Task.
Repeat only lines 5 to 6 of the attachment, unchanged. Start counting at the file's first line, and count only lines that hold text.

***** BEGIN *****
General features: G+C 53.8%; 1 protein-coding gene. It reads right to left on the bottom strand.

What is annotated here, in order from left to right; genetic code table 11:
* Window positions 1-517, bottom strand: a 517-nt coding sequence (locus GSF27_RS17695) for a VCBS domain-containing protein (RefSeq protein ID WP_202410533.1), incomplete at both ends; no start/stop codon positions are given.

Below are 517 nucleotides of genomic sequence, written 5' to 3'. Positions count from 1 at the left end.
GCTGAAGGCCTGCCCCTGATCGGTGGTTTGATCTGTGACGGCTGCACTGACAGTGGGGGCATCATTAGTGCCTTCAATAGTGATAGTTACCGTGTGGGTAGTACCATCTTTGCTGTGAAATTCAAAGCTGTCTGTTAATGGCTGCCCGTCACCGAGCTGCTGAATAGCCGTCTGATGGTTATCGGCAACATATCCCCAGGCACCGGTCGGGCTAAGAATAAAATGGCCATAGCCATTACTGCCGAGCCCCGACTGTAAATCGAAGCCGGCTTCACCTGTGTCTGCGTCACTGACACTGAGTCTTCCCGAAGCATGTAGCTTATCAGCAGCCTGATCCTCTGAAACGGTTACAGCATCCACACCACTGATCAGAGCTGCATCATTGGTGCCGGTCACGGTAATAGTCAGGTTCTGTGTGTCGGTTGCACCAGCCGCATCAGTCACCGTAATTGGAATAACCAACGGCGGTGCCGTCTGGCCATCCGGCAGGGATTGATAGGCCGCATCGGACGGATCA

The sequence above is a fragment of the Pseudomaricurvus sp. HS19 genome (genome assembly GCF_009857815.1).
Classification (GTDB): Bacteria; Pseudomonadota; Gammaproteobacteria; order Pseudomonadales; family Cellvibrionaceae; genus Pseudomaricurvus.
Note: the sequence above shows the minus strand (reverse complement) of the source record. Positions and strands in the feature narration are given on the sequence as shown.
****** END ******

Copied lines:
GCTGAAGGCCTGCCCCTGATCGGTGGTTTGATCTGTGACGGCTGCACTGACAGTGGGGGCATCATTAGTGCCTTCAATAGTGATAGTTACCGTGTGGGTAGTACCATCTTTGCTGTGAAATTCAAAGCTGTCTGTTAATGGCTGCCCGTCACCGAGCTGCTGAATAGCCGTCTGATGGTTATCGGCAACATATCCCCAGGCACCGGTCGGGCTAAGAATAAAATGGCCATAGCCATTACTGCCGAGCCCCGACTGTAAATCGAAGCCGGCTTCACCTGTGTCTGCGTCACTGACACTGAGTCTTCCCGAAGCATGTAGCTTATCAGCAGCCTGATCCTCTGAAACGGTTACAGCATCCACACCACTGATCAGAGCTGCATCATTGGTGCCGGTCACGGTAATAGTCAGGTTCTGTGTGTCGGTTGCACCAGCCGCATCAGTCACCGTAATTGGAATAACCAACGGCGGTGCCGTCTGGCCATCCGGCAGGGATTGATAGGCCGCATCGGACGGATCA

The sequence above is a fragment of the Pseudomaricurvus sp. HS19 genome (genome assembly GCF_009857815.1).